4 Friday, October 11, 1985
THE DETROIT JEWISH NEWS
THE JEWISH NEWS
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CANDLELIGHTING AT 6:38 P.M.
VOL. LXXXVII, NO. 7
Congressman George W. Crockett Jr. of Detroit learned no more on his
fourth visit to the Middle East than was apparent from his earlier trips. His
Oct. 4 article in the Detroit Free Press reads like a PLO public relations
Possibly his views were tainted by his itinerary. According to his article,
Crockett met with King Hussein, the PLO's Yassir Arafat, the U.S.
ambassador in Jordan and the consul general in Jerusalem, four deposed
Arab mayors, "Israeli and Palestinian citizens" and "Israeli occupation
The emphasis on Arab leaders and pro-Arab officials could explain
Crockett's distorted view of Israeli policy:
"The reason for Israel's intransigence is apparent: The Likud Party does
not believe it to be in Israel's interest to change the status quo on the West
Bank until there are far more and larger settlements on the West Bank,
resulting in the expulsion or complete subjugation of thousands more Arab
inhabitants. The Labor Party does not dare negotiate with Jordan, the PLO or
any other participant for fear of forfeiting its present coalition with the
How convenient to forget that Israel, under an "intransigent" Likud
regime, returned the "occupied" Sinai to Egypt. How convenient to forget 38
years of Labor pleadings to Jordan, and other Arab governments, to negotiate
peace with Israel. And we are reminded daily of the threat to any Arab leader
who dares accepts that invitation. Shall we also forget Anwar Sadat?
Rep. Crockett has consistently opposed foreign aid programs in an effort
to boost domestic programs. He has accepted the Arab viewpoint in the
Middle East in an effort to end years of strife in that area. His motives are
exemplary; his rationale , is not, and that will not aid the cause of pegce in the
Right-wing extremists have moved into the area of high technology
through two computerized networks which link like-minded activists from all
over the country. According to the Anti-Defamation League of B'nai B'rith,
these operations are the work of Louis Beam, Texas Grand Dragon of the
Knights of the Ku Klux Klan and a leader of the Idaho-based hate group
known as the Aryan Nations, and George Dietz, a West Virginia farm broker
who owns the largest neo-Nazi publishing mill in the U.S.
The system can be accessed by dialing phone numbers in Idaho, Texas or
North Carolina and offers messages such as "The Case Against the
Holocaust," which asserts that the genocide of Jews was a hoax and
Bergen-Belsen was merely a "sick prisoners' camp.", Another message
attacking "Negro Michael Jackson" condudes: "Only the Jews could have
thought up such a creature as Michael Jackson for the youthful 'goyim' to
Anyone with a home computer and a modem ,(phone link-up) can reach
these bulletin boards by phone and receive a variety of hate messages.
The sponsoring bigots are not seeking to reach an adult audience. They
are going after the children and teenagers who spend time withhome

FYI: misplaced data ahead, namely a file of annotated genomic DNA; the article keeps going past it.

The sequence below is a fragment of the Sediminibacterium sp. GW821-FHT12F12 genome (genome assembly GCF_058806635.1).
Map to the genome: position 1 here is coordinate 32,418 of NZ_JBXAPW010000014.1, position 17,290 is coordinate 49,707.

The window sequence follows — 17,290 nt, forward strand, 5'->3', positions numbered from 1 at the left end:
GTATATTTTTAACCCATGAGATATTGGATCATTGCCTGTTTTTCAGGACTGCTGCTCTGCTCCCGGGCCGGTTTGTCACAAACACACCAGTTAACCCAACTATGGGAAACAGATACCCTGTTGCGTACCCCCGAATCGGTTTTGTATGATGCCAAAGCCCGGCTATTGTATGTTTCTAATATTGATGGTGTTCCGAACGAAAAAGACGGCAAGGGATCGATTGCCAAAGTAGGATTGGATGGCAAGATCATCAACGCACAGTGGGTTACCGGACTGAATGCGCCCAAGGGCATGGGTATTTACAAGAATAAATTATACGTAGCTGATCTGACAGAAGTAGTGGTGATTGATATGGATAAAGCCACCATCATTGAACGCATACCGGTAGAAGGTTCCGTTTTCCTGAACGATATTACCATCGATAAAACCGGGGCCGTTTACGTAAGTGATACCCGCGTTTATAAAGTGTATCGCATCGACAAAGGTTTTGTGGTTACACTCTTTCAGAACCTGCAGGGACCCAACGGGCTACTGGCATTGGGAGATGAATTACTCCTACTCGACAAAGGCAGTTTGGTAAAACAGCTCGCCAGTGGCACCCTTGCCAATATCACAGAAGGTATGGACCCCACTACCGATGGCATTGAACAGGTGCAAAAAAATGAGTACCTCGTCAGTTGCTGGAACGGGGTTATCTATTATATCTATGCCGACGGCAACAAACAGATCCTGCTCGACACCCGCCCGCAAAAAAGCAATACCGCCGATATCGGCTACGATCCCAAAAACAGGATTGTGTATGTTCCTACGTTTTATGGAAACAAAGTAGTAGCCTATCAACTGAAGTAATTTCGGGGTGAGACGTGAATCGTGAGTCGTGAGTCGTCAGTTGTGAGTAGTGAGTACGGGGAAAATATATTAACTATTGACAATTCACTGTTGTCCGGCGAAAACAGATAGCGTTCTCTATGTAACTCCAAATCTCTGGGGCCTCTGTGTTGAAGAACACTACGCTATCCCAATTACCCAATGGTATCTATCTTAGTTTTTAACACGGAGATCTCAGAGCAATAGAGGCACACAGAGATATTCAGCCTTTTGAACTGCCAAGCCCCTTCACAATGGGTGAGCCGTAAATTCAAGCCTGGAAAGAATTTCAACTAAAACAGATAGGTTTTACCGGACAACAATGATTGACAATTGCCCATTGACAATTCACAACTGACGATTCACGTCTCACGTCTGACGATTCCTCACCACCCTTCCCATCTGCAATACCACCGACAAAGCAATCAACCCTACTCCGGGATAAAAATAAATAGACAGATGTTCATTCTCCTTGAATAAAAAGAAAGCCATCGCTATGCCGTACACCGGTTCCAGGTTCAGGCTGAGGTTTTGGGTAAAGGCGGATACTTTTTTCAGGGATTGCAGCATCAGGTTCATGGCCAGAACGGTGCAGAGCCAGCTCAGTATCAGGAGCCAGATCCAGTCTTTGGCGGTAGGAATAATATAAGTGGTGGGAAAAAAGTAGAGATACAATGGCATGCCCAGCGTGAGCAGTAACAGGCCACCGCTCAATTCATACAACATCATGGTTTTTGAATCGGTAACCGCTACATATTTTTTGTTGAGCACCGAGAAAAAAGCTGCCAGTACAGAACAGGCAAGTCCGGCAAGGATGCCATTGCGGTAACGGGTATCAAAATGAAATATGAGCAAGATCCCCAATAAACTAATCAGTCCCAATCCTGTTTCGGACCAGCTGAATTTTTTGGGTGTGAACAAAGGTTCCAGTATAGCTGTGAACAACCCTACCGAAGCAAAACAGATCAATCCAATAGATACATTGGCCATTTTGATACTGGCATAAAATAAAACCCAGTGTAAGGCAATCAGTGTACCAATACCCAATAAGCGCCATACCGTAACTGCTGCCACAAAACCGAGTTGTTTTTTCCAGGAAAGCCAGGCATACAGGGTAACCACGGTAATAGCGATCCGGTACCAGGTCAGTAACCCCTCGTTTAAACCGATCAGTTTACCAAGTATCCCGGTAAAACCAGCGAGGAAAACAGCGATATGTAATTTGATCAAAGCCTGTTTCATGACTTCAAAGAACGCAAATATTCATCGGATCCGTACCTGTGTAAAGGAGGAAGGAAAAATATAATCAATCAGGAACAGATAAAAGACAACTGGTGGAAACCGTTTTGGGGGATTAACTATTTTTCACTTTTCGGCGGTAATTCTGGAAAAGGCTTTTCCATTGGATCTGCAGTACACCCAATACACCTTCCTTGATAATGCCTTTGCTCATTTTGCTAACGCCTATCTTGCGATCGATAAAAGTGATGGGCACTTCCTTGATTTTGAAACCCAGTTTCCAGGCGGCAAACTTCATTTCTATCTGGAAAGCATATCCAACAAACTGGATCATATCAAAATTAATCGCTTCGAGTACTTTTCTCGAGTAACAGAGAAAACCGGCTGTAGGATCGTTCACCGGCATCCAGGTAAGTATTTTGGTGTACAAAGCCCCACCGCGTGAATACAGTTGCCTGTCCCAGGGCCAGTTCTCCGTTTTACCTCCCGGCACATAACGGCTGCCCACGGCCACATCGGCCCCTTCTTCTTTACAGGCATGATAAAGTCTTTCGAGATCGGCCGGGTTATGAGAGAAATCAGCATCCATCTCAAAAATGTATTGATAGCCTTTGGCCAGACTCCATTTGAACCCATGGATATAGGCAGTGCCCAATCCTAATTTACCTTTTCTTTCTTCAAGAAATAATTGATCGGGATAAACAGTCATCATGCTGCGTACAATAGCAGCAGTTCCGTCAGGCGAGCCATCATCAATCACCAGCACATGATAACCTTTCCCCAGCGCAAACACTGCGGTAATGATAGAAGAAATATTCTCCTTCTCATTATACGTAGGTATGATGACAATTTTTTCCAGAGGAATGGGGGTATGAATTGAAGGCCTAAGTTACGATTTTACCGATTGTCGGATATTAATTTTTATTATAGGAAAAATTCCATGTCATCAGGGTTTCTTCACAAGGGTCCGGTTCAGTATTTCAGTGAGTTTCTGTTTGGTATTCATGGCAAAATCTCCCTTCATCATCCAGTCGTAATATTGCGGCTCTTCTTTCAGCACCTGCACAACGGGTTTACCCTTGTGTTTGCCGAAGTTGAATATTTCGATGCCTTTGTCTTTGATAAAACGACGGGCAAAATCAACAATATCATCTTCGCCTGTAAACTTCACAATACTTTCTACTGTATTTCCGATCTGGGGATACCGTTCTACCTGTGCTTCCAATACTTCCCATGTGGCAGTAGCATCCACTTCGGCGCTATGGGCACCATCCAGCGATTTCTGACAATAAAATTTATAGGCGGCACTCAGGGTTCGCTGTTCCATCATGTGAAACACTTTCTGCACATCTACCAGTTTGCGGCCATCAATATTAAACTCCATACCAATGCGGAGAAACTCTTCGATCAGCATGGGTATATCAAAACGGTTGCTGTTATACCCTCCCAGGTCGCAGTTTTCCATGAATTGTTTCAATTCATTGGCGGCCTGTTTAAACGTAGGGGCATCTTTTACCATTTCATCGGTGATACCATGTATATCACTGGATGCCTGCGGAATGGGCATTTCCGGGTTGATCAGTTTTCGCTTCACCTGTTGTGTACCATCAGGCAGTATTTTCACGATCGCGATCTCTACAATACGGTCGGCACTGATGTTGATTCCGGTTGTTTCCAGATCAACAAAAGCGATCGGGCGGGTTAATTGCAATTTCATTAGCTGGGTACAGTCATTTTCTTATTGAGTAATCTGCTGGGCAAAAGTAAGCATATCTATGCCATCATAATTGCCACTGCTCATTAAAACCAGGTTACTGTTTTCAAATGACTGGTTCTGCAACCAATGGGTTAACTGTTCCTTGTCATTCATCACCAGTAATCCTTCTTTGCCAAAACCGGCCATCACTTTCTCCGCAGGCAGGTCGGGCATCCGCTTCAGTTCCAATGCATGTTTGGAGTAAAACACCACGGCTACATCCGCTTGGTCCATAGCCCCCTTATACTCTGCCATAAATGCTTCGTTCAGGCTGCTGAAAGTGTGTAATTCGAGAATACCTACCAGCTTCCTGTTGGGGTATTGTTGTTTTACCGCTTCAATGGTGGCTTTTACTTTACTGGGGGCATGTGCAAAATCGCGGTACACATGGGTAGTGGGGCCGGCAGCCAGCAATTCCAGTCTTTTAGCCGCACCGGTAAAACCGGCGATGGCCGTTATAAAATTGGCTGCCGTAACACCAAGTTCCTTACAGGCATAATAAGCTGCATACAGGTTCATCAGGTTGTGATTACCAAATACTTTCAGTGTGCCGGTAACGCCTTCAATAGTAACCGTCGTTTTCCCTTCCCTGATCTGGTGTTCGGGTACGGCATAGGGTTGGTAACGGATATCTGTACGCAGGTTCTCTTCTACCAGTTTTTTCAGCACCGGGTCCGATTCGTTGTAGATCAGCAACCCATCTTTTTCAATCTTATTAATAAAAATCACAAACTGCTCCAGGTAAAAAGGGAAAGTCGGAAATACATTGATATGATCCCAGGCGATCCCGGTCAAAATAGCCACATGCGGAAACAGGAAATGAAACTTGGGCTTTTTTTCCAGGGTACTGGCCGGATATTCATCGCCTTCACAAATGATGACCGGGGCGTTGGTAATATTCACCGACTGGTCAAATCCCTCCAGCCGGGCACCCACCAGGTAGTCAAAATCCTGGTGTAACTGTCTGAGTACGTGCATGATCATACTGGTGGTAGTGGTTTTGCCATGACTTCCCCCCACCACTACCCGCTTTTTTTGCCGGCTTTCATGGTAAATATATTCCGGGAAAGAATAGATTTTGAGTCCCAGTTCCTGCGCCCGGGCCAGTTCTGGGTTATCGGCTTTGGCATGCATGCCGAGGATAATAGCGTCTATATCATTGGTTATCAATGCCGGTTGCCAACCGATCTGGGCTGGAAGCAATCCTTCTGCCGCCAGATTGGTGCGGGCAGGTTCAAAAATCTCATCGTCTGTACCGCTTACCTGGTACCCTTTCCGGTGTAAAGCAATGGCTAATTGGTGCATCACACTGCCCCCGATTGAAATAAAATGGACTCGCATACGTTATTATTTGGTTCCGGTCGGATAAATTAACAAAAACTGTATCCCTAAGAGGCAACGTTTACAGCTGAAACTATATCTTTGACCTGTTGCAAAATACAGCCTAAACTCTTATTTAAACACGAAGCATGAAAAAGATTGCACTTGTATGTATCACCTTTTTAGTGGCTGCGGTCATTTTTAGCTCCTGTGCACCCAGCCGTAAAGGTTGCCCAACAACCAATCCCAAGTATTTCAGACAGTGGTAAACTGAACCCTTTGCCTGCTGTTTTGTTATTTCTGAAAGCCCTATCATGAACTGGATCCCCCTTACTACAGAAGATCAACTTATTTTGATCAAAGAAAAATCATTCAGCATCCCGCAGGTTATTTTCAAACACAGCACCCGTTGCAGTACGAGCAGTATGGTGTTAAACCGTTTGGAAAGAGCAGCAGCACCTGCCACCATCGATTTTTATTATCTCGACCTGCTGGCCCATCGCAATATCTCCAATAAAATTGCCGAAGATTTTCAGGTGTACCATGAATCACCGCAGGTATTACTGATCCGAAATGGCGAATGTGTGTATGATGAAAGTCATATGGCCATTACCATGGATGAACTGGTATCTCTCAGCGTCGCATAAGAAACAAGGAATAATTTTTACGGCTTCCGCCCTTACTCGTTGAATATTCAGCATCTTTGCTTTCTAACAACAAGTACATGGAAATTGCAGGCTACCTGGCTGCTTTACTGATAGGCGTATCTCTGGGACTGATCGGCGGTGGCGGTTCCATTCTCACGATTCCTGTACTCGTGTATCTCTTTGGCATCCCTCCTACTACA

computers, who are susceptible to propaganda and who lack knowledge of
These computerized hate messages area sobering reminder that the need
for vigilance against racism and anti-Semitism is constant.
Detroit's Walk Will Carry
A Tradition For A Lifetime
BY PAUL D. BORMAN AND STANLEY D. FRANKEL
Special to the Jewish News
A few weeks ago, Detroit was
singled out by the United-Jewish Ap-
peal for having the finest Federation
campaign in the country in 1984.
To a lot of us, it came as no sur-
prise. That year saw Allied Jewish
Campaign breakthroughs both in dol-
lars raised and in the number of new
contributors — only two of the rea-
sons why the Pinchas Sapir National
Campaign Achievement Award went
to our Jewish Welfare Federation.
Volunteers and contributors
alike made it all happen, not only in
1984 but year after year, in good
times and bad.
You see, 1984 was a fluke.
There is a quality of heart in De-
troit — a special, indefinable spirit
that makes each Campaign award-
winning. Or, to borrow a word from
our children's lingo, awesome.
We saw it in '84, recovering from
a severe recession. But we also saw it
back in 1945, responding to the needs
of Jewish refugees in Europe. In
1948, with the rebirth of the Jewish
state. In '67 and '73, when Israel's
survival was on the line.
When the opportunity presented
itself to rescue the Jews of Yemen,
then the Jews of Iraq, of the Soviet
Union and of Ethiopia. Detroiters re-
sponded without hesitation. We saw
history being written, and we wanted
to be part of it.
Many of us can remember that
day ten years ago when Americans
and Israelis walked side by side
through the streets of Jerusalem to
show our solidarity against the
anti-Semitic U.N. resolution equat-
ing Zionism with racism.
Once again, there was plenty of
Paul D. Borman and Stanley Frankel are
chairmen of the 1986 Allied Jewish
Jewish heart in evidence that day
walked down Jaffa Road. Once agai
at a moment when it appeared th
Israel would stand alone, Americ
Jewry — her steadfast partner
was at her side.
This Sunday, as we Walk As 0
past the imposing structures wit
the Jewish Community Campus,
will also see the tangible evidence
our partnership here at home. '
will see our parents and grai
parents living well-deserved comf
and dignity at Hechtman Federat .
Apartments and at Fleischman 1
dence, the newest facility operated
the Jewish Home for Aged. We N
share with our children in this da d
fun and purpose at the Jewish C(
munity Center, whose facilities
programs meet the recreational I
cultural needs of all ages.
These Federation agencies
and others that educate, counsel
care for thousands of Detroiters
exist because the members of
community take their responsibi
very seriously. That is why, when
Walk As One this Sunday, we
have a host of memories and m